Goya, limited by conventions 

70 portraits by Francisco de Goya (1746-1828) are currently shown at the National Gallery in London. Goya appeared in his own paintings, not as a random character like Botticelli did, but as a painter, either painting or presenting a painting. 

Indeed, Goya was the leading Spanish painter of the late 18th century, and also court painter to Charles III, Charles IV and Ferdinand VII of Spain. I have never been an aficionado of court portraits though, with a few exceptions such as Moroni’s aristocratic portraits. Goya’s portraits are not one of these exceptions.

In my view, commissioned court portraits are too constrained by the vanity of the subject or commissioner, and primarily serve a public relations purpose. Additionally, they adhere to codes which require to subject to pose in a naturalistic or plain background, with identifiable attributes such as hunting outfit or a book.

  Condesa de Altamira and Her Daughter, María Agustina 

I was disappointed by Goya’s depictions of faces and which I think were limited by these conventions of court portraiture. He certainly had a clear mission: to make the Crown approachable. He painted more freely the clothing, such as the magnificent details of the dress in ‘The Countess of Altamira with her Daughter Maria Agustina’ and the velvet in ‘The Marquis of San Adrian’ and ‘The Countess of Fernandez Nunez’.

In the same vein, I much prefer his portraits of friends, such as ‘The Marchioness of Santa Cruz’ and ‘Antonia Zarate’. In particular, I was drawn to his portrait of a close friend and famous actress due to its deep expression, lacking in its court portraits. In ‘Portrait of Doña Antonia Zárate’ executed in 1805 (from the National Gallery of Ireland), Antonia Zárate wears an empire dress and sits on a yellow silk sofa against a brownish background. Her portrait by Goya has a finished aspect compared to other portraits in the exhibition. Her thin mantilla and harmonious curls delicately frame her. Her gaze inspires compassion; while she modestly crosses her hands.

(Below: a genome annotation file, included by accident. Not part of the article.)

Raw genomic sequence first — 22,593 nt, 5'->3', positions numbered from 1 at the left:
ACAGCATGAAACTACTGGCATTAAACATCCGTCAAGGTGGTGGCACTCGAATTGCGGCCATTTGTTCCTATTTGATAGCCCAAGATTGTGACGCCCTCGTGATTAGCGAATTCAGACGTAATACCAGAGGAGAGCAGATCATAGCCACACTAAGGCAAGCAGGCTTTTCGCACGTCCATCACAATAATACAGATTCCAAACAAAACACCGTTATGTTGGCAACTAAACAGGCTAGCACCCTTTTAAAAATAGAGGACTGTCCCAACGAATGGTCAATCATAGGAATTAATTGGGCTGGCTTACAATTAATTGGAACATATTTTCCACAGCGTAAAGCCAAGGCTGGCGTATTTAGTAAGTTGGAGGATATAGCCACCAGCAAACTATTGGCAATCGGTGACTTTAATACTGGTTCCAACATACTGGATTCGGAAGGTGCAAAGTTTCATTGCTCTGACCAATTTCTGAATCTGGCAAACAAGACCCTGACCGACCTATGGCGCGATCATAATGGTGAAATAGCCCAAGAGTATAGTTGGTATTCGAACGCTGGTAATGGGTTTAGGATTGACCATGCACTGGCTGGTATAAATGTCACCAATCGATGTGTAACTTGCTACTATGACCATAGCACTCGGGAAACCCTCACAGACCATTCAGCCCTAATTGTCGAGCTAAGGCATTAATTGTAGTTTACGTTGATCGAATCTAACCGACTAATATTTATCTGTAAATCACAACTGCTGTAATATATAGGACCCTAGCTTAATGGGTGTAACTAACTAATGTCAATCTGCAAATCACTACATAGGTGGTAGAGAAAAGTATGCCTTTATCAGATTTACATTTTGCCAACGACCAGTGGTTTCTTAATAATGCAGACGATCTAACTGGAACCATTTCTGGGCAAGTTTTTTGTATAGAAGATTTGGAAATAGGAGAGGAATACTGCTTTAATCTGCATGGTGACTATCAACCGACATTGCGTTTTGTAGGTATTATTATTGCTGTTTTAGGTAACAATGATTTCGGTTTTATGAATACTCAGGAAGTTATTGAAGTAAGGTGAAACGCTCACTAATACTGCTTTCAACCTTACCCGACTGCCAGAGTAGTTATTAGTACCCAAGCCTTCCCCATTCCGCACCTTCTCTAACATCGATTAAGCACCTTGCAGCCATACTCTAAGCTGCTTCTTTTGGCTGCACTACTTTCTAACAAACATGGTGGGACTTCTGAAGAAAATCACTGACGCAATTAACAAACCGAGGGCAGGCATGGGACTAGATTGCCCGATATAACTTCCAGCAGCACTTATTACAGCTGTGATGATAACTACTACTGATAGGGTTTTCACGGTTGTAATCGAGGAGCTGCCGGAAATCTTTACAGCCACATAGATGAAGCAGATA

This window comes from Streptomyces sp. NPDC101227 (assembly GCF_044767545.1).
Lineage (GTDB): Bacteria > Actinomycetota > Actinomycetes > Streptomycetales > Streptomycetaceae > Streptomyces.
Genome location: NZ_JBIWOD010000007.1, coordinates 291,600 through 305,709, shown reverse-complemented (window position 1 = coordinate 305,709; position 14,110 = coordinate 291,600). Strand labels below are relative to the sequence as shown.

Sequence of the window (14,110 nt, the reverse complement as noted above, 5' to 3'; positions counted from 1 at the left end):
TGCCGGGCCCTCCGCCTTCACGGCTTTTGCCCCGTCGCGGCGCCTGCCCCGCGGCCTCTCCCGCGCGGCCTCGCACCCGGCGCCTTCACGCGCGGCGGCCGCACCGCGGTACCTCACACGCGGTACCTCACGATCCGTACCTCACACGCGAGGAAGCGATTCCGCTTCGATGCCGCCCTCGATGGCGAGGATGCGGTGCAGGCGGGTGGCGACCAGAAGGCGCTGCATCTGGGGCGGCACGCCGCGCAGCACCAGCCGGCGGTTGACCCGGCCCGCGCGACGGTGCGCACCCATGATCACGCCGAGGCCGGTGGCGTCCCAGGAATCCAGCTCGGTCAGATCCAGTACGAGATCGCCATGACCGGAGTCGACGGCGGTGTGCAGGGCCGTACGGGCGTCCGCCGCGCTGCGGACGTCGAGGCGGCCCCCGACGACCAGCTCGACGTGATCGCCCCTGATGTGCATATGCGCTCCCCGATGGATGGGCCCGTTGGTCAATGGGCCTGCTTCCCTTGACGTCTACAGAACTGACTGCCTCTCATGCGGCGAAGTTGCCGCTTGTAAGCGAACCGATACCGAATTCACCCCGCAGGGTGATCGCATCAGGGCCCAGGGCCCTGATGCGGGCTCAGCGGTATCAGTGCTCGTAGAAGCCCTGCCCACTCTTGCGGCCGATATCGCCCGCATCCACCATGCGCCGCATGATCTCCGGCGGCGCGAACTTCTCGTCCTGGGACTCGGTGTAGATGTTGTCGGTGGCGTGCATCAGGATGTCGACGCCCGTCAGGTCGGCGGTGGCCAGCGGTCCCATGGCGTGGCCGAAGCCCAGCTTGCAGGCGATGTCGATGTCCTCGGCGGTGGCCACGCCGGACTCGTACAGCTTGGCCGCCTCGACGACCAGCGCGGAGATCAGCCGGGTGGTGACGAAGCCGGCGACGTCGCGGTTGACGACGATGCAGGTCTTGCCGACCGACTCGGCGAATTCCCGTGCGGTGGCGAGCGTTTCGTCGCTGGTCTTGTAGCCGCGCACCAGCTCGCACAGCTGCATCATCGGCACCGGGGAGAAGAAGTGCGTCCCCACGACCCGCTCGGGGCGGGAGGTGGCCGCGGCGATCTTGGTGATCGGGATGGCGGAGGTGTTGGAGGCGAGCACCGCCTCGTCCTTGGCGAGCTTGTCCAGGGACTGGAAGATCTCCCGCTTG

Portrait of Doña Antonia Zárate

In my view, Goya excelled when he painted without restrictions. In the exhibition five rooms out of seven are dedicated to court portraiture so I was underwhelmed. I was consoled by the superb portrait of Zárate and a few other portraits Goya painted, such as ‘The Marchioness of Santa Cruz’. Goya: The Portraits runs until 10 January 2016 at the National Gallery, London.
 

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6 responses to “Goya, limited by conventions 

  1. The vanity (and often disagreability, and implied silliness) of those represented on the official portraits is indeed striking. I did not find it boring though. But, on the contrary, it appears daring; commissioned portraits are supposed to be flattering, otherwise the orders dry out. The faces on these portraits feel like caricatures to me. Perhaps this can be explained by the fact that Goya did not favour “anciens regimes” or else by his taste for irony (source: http://goya.unizar.es/InfoGoya/Life/Ideologia.html) And the fact that he could get away with it confirms correctness of the intelligence level of the sitters implied by his portraits 🙂 But maybe I am wrong, my perception might be off.

    • I wonder if there is literature about it, but I saw a clear difference between his (dull) commissioned portraits and (deep) portraits of his friends. Could you pls expand on the intelligence of the sitters? 🙂 Thanks for your comments, Yulia.

      • Well, I would not be qualified, but there are a few relevant videos on YouTube, e.g. this analysis of Goya’s depiction of Spanish royal family https://youtu.be/TlvXGblFsv8 and Art Fund’s introduction for the exhibition we are discussing, https://youtu.be/m0gVhw4VUZA. There are more videos, but most are in Spanish. I have read a book about Goya by Feuchtwanger, but I now think that it is very fictionalised, thus I would not recommend it as a reliable source. Debatably, Goya’s etchings might offer a quicker way to see his inner world and appreciate the scale of his demons. Also, very-very debatably, I think Francisco Goya’s vision of the world is not dissimilar to Francis Bacon’s, the difference in their paintings comes more from the fact that, as you mention, Goya was restricted by conventions of his time.

      • Thanks for the links, Yulia! I like this kind of books and have read a few but indeed it is difficult to distinguish fiction from facts – hopefully some are correct!

  2. Hi my cultural friend,

    Many thanks for your latest email, could you please update your records to include this address as I’m trying to delete my “ntlworld” account.

    Yours in Art

    Terry Francis @TEZZA150 on Twitter +44 (0)7966 194872 terry.francis150@gmail.com

    🎨 🎶 😉 ✌️

    Sent from my iPhone

    >

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